Linux - GeneralThis Linux forum is for general Linux questions and discussion.
If it is Linux Related and doesn't seem to fit in any other forum then this is the place.
Welcome to LinuxQuestions.org, a friendly and active Linux Community.
You are currently viewing LQ as a guest. By joining our community you will have the ability to post topics, receive our newsletter, use the advanced search, subscribe to threads and access many other special features. Registration is quick, simple and absolutely free. Join our community today!
Note that registered members see fewer ads, and ContentLink is completely disabled once you log in.
If you have any problems with the registration process or your account login, please contact us. If you need to reset your password, click here.
Having a problem logging in? Please visit this page to clear all LQ-related cookies.
Introduction to Linux - A Hands on Guide
This guide was created as an overview of the Linux Operating System, geared toward new users as an exploration tour and getting started guide, with exercises at the end of each chapter.
For more advanced trainees it can be a desktop reference, and a collection of the base knowledge needed to proceed with system and network administration. This book contains many real life examples derived from the author's experience as a Linux system and network administrator, trainer and consultant. They hope these examples will help you to get a better understanding of the Linux system and that you feel encouraged to try out things on your own.
Click Here to receive this Complete Guide absolutely free.
I want to compare the files present in two filesystems or directory trees, and to list which files are present in one tree but not in the other. I don't think 'diff -r' can be used to directly compare the directories because one of the trees is the root fs on which the other fs (a different partition containing a cpio copy of the root fs) must be mounted.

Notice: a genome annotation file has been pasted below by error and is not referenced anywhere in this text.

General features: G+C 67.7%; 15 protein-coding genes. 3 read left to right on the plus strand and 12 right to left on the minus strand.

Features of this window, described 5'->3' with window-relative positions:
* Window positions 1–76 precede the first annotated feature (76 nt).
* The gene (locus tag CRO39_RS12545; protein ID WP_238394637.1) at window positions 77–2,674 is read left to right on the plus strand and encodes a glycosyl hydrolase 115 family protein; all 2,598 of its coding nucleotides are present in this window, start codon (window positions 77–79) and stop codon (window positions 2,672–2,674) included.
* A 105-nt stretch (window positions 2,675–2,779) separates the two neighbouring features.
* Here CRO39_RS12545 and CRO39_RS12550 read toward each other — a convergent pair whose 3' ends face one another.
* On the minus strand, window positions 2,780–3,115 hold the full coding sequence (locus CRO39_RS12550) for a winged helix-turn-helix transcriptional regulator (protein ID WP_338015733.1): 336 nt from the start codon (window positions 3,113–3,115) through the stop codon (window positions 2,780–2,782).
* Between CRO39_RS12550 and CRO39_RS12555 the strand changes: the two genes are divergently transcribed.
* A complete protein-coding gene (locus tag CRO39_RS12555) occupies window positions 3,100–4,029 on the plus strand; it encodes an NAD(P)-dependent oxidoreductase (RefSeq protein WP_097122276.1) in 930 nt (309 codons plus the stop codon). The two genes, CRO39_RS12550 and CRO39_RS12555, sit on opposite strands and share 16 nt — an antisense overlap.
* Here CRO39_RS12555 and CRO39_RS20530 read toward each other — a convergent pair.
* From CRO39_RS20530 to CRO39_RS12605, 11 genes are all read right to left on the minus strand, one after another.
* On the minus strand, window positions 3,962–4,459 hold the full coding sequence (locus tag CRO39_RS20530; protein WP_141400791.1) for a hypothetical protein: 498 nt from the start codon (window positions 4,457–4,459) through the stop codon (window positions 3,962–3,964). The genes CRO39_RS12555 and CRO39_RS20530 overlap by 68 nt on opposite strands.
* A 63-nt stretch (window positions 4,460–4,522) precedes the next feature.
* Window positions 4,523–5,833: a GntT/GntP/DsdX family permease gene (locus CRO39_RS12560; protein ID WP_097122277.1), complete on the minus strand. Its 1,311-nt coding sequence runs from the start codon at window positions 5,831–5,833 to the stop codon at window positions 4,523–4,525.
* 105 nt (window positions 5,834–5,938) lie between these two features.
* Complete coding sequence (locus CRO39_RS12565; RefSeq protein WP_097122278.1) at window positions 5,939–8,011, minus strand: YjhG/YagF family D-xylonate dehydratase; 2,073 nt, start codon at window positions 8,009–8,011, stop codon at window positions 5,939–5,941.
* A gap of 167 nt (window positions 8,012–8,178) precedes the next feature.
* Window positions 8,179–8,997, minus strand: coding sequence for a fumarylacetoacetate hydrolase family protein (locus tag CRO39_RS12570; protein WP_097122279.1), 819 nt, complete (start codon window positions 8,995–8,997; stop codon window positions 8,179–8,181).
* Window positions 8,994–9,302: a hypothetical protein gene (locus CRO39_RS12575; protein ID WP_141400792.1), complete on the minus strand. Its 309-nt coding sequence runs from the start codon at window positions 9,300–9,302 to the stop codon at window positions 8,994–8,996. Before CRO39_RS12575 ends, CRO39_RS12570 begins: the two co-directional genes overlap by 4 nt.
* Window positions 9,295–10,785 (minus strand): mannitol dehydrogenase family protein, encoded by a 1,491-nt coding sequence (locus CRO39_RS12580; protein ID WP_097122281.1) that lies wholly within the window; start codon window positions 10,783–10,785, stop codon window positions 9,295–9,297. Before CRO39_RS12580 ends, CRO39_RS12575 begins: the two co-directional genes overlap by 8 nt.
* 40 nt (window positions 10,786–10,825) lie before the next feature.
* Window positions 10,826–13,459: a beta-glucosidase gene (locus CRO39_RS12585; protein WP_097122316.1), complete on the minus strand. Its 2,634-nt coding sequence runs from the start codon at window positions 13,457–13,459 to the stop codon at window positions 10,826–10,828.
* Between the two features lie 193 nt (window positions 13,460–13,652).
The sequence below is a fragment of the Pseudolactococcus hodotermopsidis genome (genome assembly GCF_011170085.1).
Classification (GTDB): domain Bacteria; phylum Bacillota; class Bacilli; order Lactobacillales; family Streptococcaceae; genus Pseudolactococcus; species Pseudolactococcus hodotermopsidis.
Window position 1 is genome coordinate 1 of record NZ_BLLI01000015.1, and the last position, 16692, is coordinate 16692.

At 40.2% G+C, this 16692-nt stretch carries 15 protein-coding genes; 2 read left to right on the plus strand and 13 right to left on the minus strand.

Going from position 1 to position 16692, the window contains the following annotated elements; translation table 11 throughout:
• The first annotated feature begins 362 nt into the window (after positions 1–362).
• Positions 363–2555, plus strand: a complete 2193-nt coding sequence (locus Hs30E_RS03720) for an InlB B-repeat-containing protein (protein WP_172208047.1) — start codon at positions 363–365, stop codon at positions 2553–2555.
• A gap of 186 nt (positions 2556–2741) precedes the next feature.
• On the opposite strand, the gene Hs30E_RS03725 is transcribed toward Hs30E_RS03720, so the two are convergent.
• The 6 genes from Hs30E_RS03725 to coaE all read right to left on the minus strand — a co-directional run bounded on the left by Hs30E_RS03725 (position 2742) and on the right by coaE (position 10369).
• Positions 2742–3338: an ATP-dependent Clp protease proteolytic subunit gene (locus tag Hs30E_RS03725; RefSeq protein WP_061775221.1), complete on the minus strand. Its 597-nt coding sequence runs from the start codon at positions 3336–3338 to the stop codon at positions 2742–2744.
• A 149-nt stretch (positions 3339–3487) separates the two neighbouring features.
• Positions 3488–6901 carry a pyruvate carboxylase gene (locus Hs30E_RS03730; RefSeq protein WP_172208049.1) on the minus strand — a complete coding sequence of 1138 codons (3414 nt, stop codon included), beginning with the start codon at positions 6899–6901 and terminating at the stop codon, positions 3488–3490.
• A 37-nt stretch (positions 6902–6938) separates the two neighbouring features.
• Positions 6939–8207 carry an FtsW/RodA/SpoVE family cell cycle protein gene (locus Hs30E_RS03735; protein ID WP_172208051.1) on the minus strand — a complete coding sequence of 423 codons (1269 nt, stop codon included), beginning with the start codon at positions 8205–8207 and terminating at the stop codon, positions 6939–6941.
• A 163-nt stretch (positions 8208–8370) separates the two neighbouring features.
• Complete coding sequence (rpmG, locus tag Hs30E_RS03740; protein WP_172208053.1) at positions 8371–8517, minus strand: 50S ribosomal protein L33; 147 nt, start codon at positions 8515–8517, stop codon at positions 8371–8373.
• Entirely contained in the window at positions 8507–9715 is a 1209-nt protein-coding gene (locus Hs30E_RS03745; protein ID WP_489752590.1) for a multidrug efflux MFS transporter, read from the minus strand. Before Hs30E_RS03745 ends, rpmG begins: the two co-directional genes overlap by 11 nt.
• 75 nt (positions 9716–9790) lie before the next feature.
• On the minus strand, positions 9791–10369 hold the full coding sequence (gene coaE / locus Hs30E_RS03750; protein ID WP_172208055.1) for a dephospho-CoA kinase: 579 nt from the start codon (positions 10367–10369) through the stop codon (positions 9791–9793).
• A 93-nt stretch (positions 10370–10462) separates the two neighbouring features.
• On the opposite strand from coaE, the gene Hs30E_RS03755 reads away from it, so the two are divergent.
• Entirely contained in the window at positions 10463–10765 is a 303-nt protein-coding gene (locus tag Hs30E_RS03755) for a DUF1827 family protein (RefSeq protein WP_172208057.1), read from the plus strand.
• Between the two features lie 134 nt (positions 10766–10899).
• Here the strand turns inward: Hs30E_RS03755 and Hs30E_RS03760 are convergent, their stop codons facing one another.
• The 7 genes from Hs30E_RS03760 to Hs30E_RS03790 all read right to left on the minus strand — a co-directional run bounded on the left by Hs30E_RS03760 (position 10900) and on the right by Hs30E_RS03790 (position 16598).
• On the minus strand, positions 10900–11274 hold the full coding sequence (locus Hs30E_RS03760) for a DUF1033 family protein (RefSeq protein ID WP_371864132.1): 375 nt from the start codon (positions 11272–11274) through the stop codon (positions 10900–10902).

The only way I can think of is to do: 'cd /; find . > file1' with the second filesystem unmounted, then to mount the second filesystem and do: 'cd 2nd-fs; find . > file2', then to compare file1 to file2.
But the big problem here is that 'diff' lists over 700 lines which are different, although most of them are not missing files! Most of them are just files listed in a different order.
If the first files in both filesystems were different, then every line of the 'find' output from one fs will be different from the same line number in the other 'find' output file, and 'diff' will list all lines as different, even though nearly all the files will be the same. So I want to list only the files listed in one file that are not listed ANYWHERE in the second file.
I'm sure it can be done with 'sed', but just the mention of 'sed' gives me a headache - surely there's an easier way? - please!